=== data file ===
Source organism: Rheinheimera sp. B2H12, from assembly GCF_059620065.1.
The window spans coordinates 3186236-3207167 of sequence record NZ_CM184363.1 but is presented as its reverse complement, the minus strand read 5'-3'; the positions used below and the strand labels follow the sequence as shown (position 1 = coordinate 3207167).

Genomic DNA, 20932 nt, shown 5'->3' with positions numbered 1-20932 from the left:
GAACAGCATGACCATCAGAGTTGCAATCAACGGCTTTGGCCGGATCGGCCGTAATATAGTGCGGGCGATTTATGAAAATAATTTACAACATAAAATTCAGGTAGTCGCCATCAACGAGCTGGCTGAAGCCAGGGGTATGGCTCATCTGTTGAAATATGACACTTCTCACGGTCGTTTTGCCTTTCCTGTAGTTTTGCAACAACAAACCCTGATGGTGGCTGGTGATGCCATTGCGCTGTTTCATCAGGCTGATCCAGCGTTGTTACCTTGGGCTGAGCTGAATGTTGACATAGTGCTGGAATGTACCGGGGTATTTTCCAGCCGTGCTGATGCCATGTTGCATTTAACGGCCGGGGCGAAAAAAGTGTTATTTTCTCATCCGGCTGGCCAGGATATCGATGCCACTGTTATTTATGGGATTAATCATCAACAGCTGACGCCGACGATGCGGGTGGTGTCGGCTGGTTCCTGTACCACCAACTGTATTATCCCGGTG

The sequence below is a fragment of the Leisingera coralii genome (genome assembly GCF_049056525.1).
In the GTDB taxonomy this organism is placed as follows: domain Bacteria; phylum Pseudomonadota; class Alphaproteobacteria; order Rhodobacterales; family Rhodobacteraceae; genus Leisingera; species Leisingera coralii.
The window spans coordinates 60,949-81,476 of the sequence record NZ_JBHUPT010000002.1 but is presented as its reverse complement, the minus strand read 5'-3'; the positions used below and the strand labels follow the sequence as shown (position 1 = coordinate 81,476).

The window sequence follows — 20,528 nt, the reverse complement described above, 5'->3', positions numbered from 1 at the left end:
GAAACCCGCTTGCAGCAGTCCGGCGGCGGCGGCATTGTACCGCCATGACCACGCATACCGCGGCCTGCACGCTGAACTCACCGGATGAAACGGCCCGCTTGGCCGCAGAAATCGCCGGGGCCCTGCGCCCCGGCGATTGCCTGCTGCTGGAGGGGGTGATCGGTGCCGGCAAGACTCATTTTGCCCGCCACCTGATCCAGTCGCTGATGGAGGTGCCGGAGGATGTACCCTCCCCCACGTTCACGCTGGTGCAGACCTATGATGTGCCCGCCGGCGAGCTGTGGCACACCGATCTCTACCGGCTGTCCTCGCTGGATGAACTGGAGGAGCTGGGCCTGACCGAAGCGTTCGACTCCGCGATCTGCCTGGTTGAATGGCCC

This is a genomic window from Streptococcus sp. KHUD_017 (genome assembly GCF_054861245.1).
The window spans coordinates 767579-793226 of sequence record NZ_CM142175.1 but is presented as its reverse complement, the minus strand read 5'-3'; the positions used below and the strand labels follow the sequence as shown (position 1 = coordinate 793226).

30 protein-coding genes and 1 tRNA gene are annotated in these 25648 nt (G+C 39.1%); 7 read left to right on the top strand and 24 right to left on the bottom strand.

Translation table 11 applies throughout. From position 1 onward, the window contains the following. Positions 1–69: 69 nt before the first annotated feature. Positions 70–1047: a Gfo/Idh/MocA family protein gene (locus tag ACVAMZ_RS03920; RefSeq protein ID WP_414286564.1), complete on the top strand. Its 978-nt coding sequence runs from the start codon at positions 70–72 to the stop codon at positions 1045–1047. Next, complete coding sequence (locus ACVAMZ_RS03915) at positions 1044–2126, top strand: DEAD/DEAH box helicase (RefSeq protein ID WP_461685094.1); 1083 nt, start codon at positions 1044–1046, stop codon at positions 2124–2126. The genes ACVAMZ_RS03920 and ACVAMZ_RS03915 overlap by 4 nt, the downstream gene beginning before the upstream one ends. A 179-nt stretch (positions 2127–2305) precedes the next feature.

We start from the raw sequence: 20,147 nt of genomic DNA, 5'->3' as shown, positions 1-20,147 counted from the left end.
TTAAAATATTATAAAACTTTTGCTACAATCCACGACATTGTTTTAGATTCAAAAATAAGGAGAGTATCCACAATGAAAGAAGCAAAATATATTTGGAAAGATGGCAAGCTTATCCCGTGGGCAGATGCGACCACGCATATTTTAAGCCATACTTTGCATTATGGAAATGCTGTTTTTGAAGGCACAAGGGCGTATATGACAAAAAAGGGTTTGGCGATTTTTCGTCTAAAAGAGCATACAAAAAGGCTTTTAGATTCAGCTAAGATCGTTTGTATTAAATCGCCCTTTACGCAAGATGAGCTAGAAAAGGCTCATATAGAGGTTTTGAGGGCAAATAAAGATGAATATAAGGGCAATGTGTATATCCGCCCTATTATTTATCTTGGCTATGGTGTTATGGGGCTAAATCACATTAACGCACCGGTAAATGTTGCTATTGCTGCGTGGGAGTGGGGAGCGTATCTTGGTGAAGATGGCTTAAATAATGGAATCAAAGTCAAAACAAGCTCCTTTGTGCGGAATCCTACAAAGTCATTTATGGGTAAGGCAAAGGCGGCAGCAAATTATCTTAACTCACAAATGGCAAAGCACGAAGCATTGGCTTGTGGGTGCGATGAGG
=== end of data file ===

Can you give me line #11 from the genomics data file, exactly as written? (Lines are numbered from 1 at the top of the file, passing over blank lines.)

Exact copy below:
The window spans coordinates 767579-793226 of sequence record NZ_CM142175.1 but is presented as its reverse complement, the minus strand read 5'-3'; the positions used below and the strand labels follow the sequence as shown (position 1 = coordinate 793226).